• 8% report that they have "excellent leadership"
These figures, taken from a broad array of enterprises, make it clear that leadership really matters in organizations - all organizations and all kinds of organizations. Regardless of whether it is the result of changing demographics or other less concrete reasons, we find ourselves seeking people who will take charge and who will take us someplace we need to go; we are looking for genuine leaders.

#2 Thing We Know: Leadership is Really Difficult

Additional research findings:
  • 40% of new leaders fail within the first 18 months on the job
  • 66% of leaders report "not liking their job as a leader"
  • <10% of current leaders have a plan to help them learn and grow
Perhaps the most troubling of these figures has to do with the lack of attention paid to improving leadership skills -- less than 10% of leaders with a development plan is a rather distressing situation. In all likelihood this means that most leaders are too focused on running the business to get better at running the business. Best practice organizations always have a structured, well-managed approach to leader development. Best practice leaders do too - even if they are forced to do it all themselves.

#3 Thing We Know: There may not be an "i" in team - but there is in leadership

The "i" which is essential to good leadership stands for "INFLUENCE." In fact, the very definition of a leader is "a person who influences others to get things done." Further, each one of the "fundamental five" is a different way for the leader to influence others. In later installments of this series, we will examine a variety of approaches leaders use to influence others. Whether it be "asking and inviting" at one end of the influencing continuum to "demanding and manipulating" at the other, some approaches are very effective and others are not. Learning how to assess needs and use an appropriate influencing strategy is something skilled leaders do well - and they do it a lot.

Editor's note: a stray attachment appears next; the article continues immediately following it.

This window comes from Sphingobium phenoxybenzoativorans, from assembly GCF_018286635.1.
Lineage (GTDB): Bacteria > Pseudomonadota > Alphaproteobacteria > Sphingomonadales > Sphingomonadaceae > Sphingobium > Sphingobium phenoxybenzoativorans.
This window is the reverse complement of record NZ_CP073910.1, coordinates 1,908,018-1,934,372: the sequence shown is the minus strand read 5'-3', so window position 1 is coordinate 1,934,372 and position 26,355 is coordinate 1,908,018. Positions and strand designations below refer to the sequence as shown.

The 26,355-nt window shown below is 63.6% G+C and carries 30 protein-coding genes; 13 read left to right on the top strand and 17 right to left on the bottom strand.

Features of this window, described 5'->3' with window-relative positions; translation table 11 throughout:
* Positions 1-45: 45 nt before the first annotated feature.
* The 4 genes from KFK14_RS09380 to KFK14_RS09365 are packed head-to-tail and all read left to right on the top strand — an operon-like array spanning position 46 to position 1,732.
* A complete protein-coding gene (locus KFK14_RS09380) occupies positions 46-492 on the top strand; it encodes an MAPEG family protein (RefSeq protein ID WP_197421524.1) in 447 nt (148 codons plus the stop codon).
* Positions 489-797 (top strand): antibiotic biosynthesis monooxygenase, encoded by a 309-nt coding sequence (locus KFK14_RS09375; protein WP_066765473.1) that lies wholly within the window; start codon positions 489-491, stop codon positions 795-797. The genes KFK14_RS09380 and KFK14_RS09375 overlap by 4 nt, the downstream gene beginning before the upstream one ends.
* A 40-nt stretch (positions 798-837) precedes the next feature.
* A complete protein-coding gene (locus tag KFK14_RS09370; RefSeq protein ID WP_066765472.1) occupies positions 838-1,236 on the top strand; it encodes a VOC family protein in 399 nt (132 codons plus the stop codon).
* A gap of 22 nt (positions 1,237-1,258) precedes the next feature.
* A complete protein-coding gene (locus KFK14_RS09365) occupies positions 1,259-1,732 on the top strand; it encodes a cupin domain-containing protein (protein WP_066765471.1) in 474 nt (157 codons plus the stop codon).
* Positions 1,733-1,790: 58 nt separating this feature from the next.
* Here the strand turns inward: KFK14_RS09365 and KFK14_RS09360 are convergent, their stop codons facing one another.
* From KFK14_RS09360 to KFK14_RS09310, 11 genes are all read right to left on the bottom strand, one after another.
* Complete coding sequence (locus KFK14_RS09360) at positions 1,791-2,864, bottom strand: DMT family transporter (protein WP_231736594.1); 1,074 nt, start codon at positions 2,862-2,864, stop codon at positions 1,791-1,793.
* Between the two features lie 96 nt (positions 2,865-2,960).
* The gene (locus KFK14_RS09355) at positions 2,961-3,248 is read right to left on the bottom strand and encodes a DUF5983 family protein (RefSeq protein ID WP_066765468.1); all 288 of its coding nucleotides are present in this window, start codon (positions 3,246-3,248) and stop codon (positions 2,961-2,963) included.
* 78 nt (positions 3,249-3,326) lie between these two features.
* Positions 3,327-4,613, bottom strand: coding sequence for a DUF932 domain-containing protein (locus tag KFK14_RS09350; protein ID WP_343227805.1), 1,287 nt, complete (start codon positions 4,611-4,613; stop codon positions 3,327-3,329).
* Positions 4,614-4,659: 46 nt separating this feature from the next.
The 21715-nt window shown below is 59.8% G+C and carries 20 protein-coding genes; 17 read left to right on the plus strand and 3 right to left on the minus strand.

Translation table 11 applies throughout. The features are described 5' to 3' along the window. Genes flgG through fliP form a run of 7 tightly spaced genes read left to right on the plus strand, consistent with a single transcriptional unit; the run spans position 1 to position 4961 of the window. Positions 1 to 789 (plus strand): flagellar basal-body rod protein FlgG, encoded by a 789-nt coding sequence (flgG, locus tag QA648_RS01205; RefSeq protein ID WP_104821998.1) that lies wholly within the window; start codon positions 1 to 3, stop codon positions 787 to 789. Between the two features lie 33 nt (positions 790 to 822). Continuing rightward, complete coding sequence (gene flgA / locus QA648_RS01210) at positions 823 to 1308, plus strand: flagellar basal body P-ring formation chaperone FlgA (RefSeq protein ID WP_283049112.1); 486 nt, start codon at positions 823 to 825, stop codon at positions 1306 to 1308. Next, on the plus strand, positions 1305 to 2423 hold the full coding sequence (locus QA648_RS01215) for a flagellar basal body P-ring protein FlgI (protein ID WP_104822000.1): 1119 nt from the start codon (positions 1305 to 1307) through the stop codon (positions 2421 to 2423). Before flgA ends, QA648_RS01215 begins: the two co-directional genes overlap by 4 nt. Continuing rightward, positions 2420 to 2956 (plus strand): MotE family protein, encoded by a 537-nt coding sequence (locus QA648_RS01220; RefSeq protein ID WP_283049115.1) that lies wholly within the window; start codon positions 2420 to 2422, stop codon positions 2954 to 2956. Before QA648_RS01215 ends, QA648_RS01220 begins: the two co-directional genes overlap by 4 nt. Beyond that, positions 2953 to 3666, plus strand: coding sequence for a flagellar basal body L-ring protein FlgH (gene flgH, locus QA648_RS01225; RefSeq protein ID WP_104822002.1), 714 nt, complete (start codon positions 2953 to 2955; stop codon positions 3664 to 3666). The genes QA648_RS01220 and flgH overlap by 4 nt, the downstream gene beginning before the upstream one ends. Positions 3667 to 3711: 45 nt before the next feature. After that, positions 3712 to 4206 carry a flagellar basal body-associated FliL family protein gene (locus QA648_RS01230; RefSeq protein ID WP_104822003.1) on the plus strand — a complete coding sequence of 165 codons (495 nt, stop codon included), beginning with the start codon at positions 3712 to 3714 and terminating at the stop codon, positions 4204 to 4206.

#4 Thing We Know: All really good leaders have two things in common

The short version of what good leaders seem to know and do is:
  1. Really Good Leaders WANT to be Leaders (not everyone with the leader title really does) and
  2. Really Good Leaders WORK at being Leaders (see #2 above)
Other than these two fundamental characteristics (i.e., strong desire to do a good job), we find that leaders can use a wide variety of styles, can possess unique personalities or even have unusual communication preferences - and they can still be very effective. Part of what makes leadership so interesting is that there is not "one best way." There are, however, specific behaviors and practices which can and do make a difference - in our case, "the fundamental five."

In the next part of this "Focus on Leadership" series, we will look at the foundation role - that of the "Guardian." Although a person may be very capable and possess a variety of impressive skills, without first "establishing trust" (the basic work of the Guardian), he or she will not be successful as a leader.

Kim McKinnon, PhD is a leadership development consultant and executive coach in the Phoenix area. In addition to his consulting work, Kim is also on the faculty at Arizona State University and the Fielding Graduate University in Santa Barbara. Kim can be reached at: McKinnonConsulting@Cox.Net or through his website: McKinnonConsulting.Net.